I’m taking my first stab at making a turkey – Aaron found it and is here to help, which I am definitely – ahem – thankful for. It’s 7 kilo which is apparently 16 pounds. Also being prepared are: mashed potatoes, sweet potatoes, stuffing and apple crisp with the help of some American – and non American – friends. And we’re celebrating Friday night instead of tonight because some of us work late tonight.
I can say that I’m thankful for having a great job, doing an interesting grad course and living in an amazing country. I hope everything is well by you.
Thanksgiving-shabbat dinner was top. My first turkey was juicy as Israeli politics. My guests were mainly Commonwealth folk: 3 Aussies and 2 Brits. Americans outnumbered, just how I wanted it (3, including me). I was hoping for a Canadian but he couldn’t come.
Thanksgiving outside the US: jolly good fun!
For now, I’m drinking apple cinnamon tea. That’s as close as I get on an Israeli workday on Thanksgiving.
There’s a 7 kilo (16 pound) turkey in my fridge.
A sign in my office reads:
Hodu l’Hashem Ki Tov!
Thank God, because it’s all good…
I took the sheirut from Bar Ilan to Geula, where it ends, instead of getting off earlier at Binyani HaUma because I decided to experiment with the timing of that route and meanwhile get a little tour of Geula.
As we (the driver, 6 charedis, and me) were driving through Geula, (which for your reference looks exactly like Crown Heights or Borough Park, only the black hats are different) I got to thinking about how to manage the religious versus secular Jew problems in this country. I thought, ‘maybe I’ll go this route more often to remember after all those hours of study why I’m studying this and how I can try to work it out.’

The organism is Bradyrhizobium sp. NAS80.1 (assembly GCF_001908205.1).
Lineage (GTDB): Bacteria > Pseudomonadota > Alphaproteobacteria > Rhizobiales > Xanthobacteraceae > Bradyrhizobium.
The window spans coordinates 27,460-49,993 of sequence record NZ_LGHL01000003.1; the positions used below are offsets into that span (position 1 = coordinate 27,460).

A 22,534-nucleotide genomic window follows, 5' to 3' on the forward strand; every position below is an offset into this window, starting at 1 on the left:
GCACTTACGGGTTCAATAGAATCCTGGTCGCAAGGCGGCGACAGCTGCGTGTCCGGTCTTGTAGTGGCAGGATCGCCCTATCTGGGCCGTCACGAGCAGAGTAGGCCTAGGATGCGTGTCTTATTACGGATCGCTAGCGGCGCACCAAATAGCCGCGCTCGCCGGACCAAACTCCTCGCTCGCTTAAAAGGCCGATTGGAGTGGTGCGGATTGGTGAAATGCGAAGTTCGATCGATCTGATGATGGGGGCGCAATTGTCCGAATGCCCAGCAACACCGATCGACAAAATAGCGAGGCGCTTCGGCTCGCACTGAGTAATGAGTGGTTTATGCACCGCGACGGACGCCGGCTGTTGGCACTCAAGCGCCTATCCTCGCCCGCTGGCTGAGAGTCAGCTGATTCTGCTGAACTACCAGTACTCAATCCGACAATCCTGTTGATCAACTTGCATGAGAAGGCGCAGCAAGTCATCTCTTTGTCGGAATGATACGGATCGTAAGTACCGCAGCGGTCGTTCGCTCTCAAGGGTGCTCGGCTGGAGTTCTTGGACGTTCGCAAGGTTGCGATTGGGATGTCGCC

I departed the sheirut at the end and headed towards the center of town where I’d catch the 14. I was walking up from a little past Mea Shearim when there was a ditch in the sidewalk, deep for walking in the dark. Obviously, I didn’t see it. It was a pretty bad fall, considering; I’m not unused to tripping and spraining, etc, but this was a hard fall and both my left ankle and right knee were bruised and sprained.
As I began to pick up my eyes to focus on getting back up, I saw two charedi girls, about my age or a little older, walking towards me, watching me. I was struggling to get up, and finally did when I felt all the pain surge through my legs. The girls came closer, closer, and finally passed me, watching without saying a word or an offer.
I’m fairly independent and try not to rely on people, especially ones I don’t know. I didn’t need help because in the end I managed to get to the bus stop limping on my own. I brushed myself off as they passed by, and felt a struggle to hold back from stereotyping.
But there are some struggles that are harder to overcome. As I muttered ‘Todah rabah’ when they passed, I could feel the words lingering in the air, stinging my cheeks. ‘Derech eretz kadma l’torah’ – they’ve been instilling that into my mordern orthodox education since I can remember.
You can ban me to the back of the Geula-bound sheirut; you can stare at my short sleeves; I don’t really care what you think because I think your black hats and dark stockings are a sorry cover-up.
When you have no decency to offer, what am I supposed to offer you?